Kansas City is fast growing a reputation as a soccer-mad city, and it's going to get another boost next year when a women's professional soccer club takes the field. The team will be called FC Kansas City and owned by the same owners of the Missouri Comets of the Major Indoor Soccer League. U.S. Soccer announced the creation of the league, which doesn't have a name yet, on Monday, and unveiled a unique structure meant to give the league stability. U.S. Soccer will pay the salaries of 24 players from the national team, and three national team players will be on each of the league's eight teams. The Canadian and Mexican soccer governing bodies will kick in salaries for 16 and 12 of their national players, respectively.
U.S. Soccer President Sunil Gulati told reporters in a conference call, "We're subsidizing the private sector to make the investments necessary by the private sector smaller."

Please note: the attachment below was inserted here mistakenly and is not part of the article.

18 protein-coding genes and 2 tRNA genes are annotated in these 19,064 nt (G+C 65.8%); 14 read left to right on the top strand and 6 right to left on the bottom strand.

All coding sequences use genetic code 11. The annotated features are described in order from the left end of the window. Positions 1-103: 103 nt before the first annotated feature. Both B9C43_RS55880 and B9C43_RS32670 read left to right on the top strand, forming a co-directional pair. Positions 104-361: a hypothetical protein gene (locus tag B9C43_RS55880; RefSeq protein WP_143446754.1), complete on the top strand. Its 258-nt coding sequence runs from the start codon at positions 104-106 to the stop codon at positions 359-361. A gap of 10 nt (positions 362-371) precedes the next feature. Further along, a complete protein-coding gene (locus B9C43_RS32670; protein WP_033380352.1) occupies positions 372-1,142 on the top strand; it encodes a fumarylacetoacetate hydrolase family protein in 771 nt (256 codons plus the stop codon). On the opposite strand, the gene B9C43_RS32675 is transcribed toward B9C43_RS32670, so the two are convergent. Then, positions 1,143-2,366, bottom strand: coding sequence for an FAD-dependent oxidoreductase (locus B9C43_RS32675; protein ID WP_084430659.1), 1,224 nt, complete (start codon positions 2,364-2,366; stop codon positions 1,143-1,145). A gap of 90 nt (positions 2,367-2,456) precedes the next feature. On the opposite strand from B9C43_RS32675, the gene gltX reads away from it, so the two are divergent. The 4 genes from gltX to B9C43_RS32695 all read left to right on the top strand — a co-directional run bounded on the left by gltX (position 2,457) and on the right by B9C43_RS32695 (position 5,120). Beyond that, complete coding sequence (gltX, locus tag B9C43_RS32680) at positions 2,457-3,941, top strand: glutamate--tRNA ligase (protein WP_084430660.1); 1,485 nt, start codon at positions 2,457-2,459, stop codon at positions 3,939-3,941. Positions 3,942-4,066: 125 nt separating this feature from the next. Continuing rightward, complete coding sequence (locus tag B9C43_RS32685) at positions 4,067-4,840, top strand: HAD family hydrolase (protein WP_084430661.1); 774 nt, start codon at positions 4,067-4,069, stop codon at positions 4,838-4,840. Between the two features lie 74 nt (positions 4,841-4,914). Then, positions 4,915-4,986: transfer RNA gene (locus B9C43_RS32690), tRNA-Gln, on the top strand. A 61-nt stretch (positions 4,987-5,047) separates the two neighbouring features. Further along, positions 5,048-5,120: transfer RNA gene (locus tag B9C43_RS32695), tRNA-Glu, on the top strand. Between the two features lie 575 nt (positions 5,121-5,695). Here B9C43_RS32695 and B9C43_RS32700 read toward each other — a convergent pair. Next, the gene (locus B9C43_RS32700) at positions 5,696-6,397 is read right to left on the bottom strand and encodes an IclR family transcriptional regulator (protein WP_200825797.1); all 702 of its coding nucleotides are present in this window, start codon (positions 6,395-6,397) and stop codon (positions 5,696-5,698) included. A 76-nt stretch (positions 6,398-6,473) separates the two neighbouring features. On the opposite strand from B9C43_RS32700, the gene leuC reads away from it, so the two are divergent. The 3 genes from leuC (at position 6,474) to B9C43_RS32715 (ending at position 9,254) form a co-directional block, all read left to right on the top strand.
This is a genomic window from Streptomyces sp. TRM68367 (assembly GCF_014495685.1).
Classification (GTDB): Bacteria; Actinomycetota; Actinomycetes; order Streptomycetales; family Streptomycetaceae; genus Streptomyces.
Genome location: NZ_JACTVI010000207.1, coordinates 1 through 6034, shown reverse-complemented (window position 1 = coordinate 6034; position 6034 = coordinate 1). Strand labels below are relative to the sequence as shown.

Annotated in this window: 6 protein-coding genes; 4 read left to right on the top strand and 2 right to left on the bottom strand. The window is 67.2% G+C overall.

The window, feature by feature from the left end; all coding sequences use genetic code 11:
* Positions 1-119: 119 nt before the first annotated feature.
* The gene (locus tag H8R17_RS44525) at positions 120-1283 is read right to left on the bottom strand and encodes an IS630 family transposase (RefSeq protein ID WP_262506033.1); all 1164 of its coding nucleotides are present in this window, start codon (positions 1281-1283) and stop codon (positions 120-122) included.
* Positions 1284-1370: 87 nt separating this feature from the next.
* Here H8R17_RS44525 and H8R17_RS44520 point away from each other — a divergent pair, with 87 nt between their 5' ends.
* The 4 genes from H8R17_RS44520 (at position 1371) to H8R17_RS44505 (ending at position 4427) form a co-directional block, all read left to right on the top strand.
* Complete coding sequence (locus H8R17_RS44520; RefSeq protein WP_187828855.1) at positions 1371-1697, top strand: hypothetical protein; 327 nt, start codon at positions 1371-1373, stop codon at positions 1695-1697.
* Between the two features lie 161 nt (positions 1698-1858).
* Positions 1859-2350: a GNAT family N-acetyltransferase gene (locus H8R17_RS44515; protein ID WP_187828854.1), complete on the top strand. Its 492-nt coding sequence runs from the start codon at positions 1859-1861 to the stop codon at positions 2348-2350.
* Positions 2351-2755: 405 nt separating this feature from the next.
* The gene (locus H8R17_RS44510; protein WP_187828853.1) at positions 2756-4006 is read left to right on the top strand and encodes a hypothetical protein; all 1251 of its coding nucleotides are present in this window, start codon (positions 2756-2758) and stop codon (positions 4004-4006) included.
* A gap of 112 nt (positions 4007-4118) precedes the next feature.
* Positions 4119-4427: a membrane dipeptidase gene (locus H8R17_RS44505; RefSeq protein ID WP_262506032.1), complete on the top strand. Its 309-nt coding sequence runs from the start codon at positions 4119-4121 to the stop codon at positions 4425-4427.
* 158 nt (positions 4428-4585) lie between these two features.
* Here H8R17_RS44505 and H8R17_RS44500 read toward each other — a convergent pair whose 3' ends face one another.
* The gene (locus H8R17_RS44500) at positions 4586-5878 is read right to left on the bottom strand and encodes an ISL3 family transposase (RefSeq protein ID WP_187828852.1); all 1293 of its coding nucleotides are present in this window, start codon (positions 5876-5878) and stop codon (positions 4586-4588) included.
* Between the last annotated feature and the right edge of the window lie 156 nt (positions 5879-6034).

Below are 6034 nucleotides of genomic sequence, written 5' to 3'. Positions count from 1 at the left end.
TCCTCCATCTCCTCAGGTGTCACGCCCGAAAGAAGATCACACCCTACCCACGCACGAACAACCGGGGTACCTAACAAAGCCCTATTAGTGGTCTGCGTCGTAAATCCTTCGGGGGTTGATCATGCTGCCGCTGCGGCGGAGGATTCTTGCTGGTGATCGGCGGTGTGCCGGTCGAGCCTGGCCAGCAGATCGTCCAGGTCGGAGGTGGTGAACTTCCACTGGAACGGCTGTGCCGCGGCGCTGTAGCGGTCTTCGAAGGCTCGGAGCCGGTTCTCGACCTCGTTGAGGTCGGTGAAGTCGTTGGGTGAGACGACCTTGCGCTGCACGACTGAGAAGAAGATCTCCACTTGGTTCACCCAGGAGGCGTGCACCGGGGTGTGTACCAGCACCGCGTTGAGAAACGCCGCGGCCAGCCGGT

FC Kansas City doesn't have a home field lined up yet (the comets play at the Independence Events Centers). It will join teams in Boston; Chicago; western New York; New Jersey; Washington, D.C.; Seattle and Portland. The league is planned to run from March or April through September or October. Women's pro soccer has a history of failure. Two previous women's leagues have folded, including Women's Professional Soccer, which was shuttered last year. (The story of the Boca Roton-based magicJack team's failure is fascinating.)